We’ve had plenty of new metal come through the Wheels garage lately, but it’s always been a delight jumping into the Suzuki. Even its tennis-ball hue has grown on me. McEnroe would approve.
- Felipe Ubilla
Update 5 - Lessons in tough love
When the honeymoon is over, can the relationship move to the next level?
Just like songs, there are cars that are slow burners; the ones that don’t instantly forge a strong connection, but take time to steadily worm their way into your affections. Then there are the catchy automotive hits that have you tapping along and singing the chorus before the door locks have even clicked open.
For me, the Jimny falls into the latter category. It instantly sets out to win you over with its retro-box styling acknowledging its preceding three generations, and the whole ‘junior bushie in the big city’ vibe it gives off. It’s virtually impossible not to fall for its charms – at least initially. The challenge for cars like this is to back up their immediate appeal with real substance in the daily grind, and it’s here where my early limerence for the lil’ Suzy is starting to fade.
This realisation arrives right around knock-off time at work, when the keys are handed out for the drive home. Almost subconsciously, I find myself checking out other options, manoeuvring myself into newer – actually, easier – cars.
On a rugged trail, there’s no doubting the Jimny’s credentials. We know it’s capable of shaming almost anything this side of a Jeep Wrangler when the terrain turns hostile.
But urban life really does expose the inherent compromises in its design. The suspension is prone to crashing over sharp imperfections, yet the need for axle articulation means it rolls and wobbles when hustled through corners.
And the downside of the tall, two-box design means it’s susceptible to stiff crosswinds on the freeway, where it can take a steady, corrective hand on the wheel to keep it on line.
Then there’s the engine performance. With just 75kW/130Nm from the 1.5, reaching highway speeds in the space of an on-ramp requires full throttle, and as the tacho climbs, so does the loud buzziness coming through the firewall.
You snap an upshift to again be reminded that the lever’s action demands a lengthy throw, and the notchy gates require finesse, particularly at low speeds.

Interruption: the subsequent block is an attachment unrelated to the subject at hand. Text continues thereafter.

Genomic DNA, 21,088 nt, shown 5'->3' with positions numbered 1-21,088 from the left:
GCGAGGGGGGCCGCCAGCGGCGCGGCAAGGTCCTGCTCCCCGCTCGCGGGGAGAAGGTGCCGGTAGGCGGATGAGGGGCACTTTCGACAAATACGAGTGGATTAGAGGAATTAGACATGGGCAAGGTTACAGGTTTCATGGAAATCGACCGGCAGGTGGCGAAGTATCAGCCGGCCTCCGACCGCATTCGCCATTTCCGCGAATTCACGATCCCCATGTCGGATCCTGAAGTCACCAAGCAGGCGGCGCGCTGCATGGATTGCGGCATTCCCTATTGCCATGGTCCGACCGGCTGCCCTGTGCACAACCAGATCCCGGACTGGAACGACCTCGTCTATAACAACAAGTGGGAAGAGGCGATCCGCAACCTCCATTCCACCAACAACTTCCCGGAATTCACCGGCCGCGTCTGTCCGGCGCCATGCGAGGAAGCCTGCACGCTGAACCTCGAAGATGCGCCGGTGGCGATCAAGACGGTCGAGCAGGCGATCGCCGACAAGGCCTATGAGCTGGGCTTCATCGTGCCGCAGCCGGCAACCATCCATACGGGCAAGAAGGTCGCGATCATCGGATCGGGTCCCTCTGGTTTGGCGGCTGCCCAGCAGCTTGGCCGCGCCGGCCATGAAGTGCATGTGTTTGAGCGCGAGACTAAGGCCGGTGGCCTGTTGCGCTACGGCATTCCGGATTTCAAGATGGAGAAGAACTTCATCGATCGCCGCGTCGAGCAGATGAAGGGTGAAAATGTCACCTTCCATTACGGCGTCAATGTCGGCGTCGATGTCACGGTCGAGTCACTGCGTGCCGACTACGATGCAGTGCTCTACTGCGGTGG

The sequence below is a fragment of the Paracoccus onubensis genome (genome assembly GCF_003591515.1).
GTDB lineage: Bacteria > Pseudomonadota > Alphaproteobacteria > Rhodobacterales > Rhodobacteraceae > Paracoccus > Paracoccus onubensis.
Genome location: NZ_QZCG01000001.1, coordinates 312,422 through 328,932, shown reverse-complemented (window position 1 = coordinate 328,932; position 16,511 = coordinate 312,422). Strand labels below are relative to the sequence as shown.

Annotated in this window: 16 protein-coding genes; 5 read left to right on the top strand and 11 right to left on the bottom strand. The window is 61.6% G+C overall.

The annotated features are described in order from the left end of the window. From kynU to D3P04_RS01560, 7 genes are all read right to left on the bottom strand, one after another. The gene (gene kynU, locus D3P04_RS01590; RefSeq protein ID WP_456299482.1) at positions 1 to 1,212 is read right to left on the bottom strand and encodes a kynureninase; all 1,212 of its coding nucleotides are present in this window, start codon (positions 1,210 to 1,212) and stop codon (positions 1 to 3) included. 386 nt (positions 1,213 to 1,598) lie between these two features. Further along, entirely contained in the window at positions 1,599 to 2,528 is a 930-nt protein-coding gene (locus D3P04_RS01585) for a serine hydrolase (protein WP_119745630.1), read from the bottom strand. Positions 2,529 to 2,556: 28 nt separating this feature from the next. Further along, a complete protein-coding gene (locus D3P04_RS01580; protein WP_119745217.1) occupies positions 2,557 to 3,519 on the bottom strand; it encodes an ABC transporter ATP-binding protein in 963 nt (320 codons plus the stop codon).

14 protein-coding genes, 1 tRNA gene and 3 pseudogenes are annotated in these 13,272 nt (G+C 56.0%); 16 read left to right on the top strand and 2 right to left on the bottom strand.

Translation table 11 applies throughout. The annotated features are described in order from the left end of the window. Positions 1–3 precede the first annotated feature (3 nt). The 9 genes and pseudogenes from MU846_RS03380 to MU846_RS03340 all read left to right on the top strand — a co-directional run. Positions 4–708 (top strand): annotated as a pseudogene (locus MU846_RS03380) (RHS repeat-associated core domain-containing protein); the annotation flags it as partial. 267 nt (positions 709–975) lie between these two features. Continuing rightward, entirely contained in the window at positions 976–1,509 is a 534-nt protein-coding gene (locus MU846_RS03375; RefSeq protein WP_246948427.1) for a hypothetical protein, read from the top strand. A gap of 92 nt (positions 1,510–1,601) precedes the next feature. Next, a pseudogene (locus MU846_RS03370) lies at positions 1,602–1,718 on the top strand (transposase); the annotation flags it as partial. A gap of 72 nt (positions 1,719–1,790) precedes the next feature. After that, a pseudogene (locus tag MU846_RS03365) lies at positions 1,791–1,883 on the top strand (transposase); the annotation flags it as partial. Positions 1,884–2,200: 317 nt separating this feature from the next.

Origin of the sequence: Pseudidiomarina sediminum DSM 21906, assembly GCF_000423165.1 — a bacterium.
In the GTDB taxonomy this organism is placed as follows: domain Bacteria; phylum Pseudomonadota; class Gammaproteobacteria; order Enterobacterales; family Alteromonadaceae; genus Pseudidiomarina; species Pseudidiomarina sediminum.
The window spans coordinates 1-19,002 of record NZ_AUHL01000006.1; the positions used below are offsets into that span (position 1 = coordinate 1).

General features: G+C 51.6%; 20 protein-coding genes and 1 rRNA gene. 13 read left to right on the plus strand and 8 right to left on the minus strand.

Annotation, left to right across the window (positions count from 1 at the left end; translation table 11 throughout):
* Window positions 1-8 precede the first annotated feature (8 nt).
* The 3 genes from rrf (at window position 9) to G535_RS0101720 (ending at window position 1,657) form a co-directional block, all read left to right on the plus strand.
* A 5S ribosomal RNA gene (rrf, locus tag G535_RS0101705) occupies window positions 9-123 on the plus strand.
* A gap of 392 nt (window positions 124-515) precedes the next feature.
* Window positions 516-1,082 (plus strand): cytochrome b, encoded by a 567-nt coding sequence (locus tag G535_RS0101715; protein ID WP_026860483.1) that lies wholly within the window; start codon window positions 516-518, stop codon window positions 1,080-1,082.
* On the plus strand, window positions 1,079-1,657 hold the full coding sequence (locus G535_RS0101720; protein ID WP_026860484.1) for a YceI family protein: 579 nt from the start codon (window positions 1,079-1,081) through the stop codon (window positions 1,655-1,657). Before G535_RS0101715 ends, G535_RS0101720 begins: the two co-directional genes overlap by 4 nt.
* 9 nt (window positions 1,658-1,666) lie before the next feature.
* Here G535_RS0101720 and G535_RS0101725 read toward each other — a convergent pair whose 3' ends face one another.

Considered as a whole, it’s really not the Jimny’s fault that the bromance has cooled. This junior 4x4 craves a remote, ruggedly isolated destination plugged into the sat-nav to shine. Using it as a sole form of urban transport takes a hardier, less critical soul than myself. But if you already have a comfortable daily driver in the garage, adding this pint-sized off-roader as an affordable weekend toy makes perfect sense.
Update 6 - Shifting perception
It’s not so much what the Jimny has, more what it allows you to do with it
- Price as tested: $24,490
- This month: 902km @ 7.1L/100km
Sad panda – that’s the best way I can describe the way I felt last month when I sold my ’05 Mazda 3 SP23. I get to drive some amazing cars for Wheels but I never hated jumping back into it. The fact it had a manual ’box made it a lot more of an engaging drive than some of the newbies I get to steer.
This is where the Jimny comes in and fills that gaping hole in my life. Yes, the shift throws are long, 75kW isn’t stunning, and it’s damn noisy, but having the ability to control the revs and holding gears as long as possible makes the driving a lot more fun. Sneaking into small gaps through traffic is incredibly easy and rewarding, too.
Other positive aspects of the Jimny became a lot clearer recently. In the August edition of Wheels, we ran a comparison featuring the Suzuki Swift, which I figured would be cut from a similar cloth. I was far off the mark.
Read next: Japanese students build monster Suzuki Jimny
The clutch felt vague and the accelerator unresponsive compared to the Jimny. I only spent five minutes in it, but it felt worlds apart. While the Jimny has an extra 9kW and 10Nm, making the power-to-weight ratio similar, the delivery of those numbers feels more urgent in the Jimny.
Despite its diminutive dimensions I’ve even explored the Jimny’s more practical side. We’ve begun clearing all the old kids’ gear, plus random junk we don’t need, and the Suzuki has been handy for the task. While the back seats are genuinely useless for full-sized humans, dropping them down takes the teeny 85 litres of cargo space to a handy 377. The huge side-hinged door makes access easy – perfect for box-Tetris.
After the tip run, I dropped in on the second Highball Cars and Coffee meet in Melbourne, which hosted a huge range of stunning metal, including a Porsche 911 Turbo 3.3, a Nissan Skyline R34 GT-R V-Spec and a De Tomaso Pantera GT5. In the midst of all this exotica, the Jimny still managed to attract several curious onlookers.
Surprises – that’s one thing the Jimny continues to deliver. And now we’re overdue to get the lil’ Suzie filthy. Off to the dirty stuff we go!